More massacres were reported yesterday across the country, in what now passes for Algerian normality. In the rabbit-warren of steep streets and alleyways of the old Casbah district of Algiers, three more people were shot. They are just the latest in a wave of massacres that has taken the lives of more than 1,100 men, women and children in the past three weeks.
Today's talks, by Mr Fatchett and his counterparts from Austria and Luxembourg (the present, future and past holders of the European Union presidency), are intended to show that Europe is getting serious about the problems of Algeria. But Europe has no intention of getting too deeply embroiled.
On the Algerian side, expectations are clear. The authorities want the EU to support what the government insists is a straightforward war with Islamic terrorists. The main front-page headline in the pro-government El Moudjahid newspaper yesterday warned the European troika to "avoid misunderstandings and disillusions". It demanded "more efficient co-operation", and complained of the EU's "chilly attitude" towards "the battle that we have fought for the past six years against barbaric terrorism".
Other commentators hint, by contrast, that the EU might have been tougher. Le Matin newspaper argued that "too many things remain unspoken" in the EU mission, and quoted Mr Fatchett's insistence in a BBC radio interview that, while there was "a need for candour, that's not pointing the finger at anyone in the Algerian government for responsibility". It pointed out: "For Europe, the responsibility for the massacres is not as clear as the authorities suggest."
The EU mission may, if all goes well, provide some seeds of hope. Some Algerians argue that it could pave the way for future, more substantial missions, including perhaps one by a United Nations rapporteur - an idea which the Algerian government brusquely rejected when it was first mooted last year. The authorities' repeated failure to respond adequately to the massacres has led to questions inside and outside Algeria about whether elements within the government or security forces share complicity. In a report published at the end of last year, Amnesty International, which has repeatedly been refused permission to conduct an investigation, argued that the international community had "shunned its responsibilities in the face of a tragedy which takes place in camera".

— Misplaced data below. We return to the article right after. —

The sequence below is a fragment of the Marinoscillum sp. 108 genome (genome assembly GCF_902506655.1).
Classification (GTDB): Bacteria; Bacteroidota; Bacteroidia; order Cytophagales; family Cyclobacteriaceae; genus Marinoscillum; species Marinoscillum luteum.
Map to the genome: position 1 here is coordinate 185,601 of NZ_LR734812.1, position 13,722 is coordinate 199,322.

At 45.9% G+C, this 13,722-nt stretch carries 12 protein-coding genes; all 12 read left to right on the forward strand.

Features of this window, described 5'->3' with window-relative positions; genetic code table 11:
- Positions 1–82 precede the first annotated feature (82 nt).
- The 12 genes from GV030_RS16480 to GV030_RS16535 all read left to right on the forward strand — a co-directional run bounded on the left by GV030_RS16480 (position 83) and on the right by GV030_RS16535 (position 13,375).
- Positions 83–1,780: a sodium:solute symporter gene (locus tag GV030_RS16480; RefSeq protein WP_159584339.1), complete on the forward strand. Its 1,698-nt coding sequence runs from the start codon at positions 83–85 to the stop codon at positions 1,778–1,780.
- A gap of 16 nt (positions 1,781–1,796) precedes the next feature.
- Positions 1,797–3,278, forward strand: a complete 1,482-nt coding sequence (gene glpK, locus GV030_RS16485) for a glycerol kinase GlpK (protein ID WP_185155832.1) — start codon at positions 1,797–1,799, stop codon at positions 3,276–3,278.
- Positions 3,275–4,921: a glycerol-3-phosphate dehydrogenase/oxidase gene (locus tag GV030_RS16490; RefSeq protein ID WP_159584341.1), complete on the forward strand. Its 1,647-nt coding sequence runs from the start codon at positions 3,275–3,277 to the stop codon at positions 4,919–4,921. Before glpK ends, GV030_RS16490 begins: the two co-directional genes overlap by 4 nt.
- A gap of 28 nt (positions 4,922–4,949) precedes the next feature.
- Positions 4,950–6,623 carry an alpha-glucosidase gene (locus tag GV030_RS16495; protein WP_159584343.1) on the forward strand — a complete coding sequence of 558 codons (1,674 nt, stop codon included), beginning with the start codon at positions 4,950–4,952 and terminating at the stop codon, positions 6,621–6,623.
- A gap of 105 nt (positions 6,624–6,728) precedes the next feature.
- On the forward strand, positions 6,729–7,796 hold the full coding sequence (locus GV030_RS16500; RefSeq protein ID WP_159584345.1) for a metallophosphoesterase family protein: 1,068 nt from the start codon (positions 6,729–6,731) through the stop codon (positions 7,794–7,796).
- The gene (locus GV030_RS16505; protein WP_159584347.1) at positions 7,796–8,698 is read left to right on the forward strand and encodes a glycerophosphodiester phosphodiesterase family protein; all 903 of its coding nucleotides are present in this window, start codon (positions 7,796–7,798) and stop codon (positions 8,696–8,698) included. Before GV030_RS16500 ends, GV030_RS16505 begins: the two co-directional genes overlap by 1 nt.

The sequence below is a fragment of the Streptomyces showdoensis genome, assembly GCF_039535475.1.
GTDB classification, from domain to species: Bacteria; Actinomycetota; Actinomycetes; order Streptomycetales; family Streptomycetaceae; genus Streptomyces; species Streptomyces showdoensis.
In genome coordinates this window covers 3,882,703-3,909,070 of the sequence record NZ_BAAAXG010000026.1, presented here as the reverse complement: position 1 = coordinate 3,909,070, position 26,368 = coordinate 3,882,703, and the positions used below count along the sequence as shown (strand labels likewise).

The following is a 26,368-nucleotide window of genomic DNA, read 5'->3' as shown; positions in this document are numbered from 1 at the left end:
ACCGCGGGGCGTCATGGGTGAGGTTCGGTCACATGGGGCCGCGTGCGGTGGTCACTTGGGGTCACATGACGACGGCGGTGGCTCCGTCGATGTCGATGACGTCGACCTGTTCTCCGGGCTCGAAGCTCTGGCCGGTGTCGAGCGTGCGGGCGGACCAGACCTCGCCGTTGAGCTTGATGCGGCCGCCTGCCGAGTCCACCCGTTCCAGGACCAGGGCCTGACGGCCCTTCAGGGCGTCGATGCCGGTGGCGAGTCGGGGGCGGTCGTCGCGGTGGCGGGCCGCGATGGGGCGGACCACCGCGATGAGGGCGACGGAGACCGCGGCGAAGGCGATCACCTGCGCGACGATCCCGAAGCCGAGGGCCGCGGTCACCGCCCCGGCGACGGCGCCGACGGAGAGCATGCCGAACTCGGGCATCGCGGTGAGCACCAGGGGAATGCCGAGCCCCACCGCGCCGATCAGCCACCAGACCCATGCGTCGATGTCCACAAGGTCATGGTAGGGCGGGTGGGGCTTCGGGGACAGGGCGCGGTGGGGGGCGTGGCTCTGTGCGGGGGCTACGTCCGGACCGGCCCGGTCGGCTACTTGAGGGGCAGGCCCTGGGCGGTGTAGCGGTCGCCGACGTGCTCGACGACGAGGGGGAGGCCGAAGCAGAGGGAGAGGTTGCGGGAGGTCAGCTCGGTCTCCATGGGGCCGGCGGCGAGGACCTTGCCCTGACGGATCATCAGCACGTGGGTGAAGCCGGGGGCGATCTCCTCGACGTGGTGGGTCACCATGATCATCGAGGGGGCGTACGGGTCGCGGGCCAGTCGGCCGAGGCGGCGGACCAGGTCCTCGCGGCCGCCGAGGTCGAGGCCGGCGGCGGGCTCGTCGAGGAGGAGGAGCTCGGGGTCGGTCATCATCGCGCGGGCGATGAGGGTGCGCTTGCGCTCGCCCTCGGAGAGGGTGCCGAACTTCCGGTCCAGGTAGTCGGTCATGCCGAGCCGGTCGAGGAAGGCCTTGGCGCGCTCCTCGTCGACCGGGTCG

Tens of thousands of Algerians have died in the past few years. Most of the worst killings take place in the countryside, where massacres have become gruesomely routine. Reports of the massacres are never official, but are reported in the press, on the basis of bonnes sources. Islamic terrorists are always blamed; but they remain invisible, allegedly hunted down and shot. There are no open trials where the voices of the alleged murderers might be heard. Torture and disappearances of those hostile to the government are agreed to be widespread.
Today's talks can be little more than a skimming of the surface of the problem. The ministerial troika will meet the Algerian prime minister and foreign minister, a group of newspaper editors and a group of opposition politicians before flying out again this afternoon. The Europeans hope that a fuller fact-finding mission will follow. The Algerians, by contrast, are more concerned to get the troublesome Europeans on-side, or off their backs.
Paradoxically, the Algerian refusal until now to co-operate with the international community in any way has meant that Algerian complicity may have been overstated rather than understated. Many Algerians agree that violence by the Islamic radicals is a serious problem. But they argue that the government's attempts at cover-up only make the problems worse.
Omar Belhouchet, editor of El Watan newspaper, said that it was wrong to "let the Islamists off the hook". But he called for much greater government openness. "It's a question of democracy. We must make them give freedom of the press. That's important. Le pouvoir [the authorities] must respect press freedom and human rights. I very much hope that things will change."
For the moment, there is little sign of that. On his office desk, Mr Belhouchet has a quotation from Shakespeare: "News fitting to the night, Black, fearful, comfortless and horrible." In Algeria, the quotation seems likely to remain macabrely appropriate.Reuse content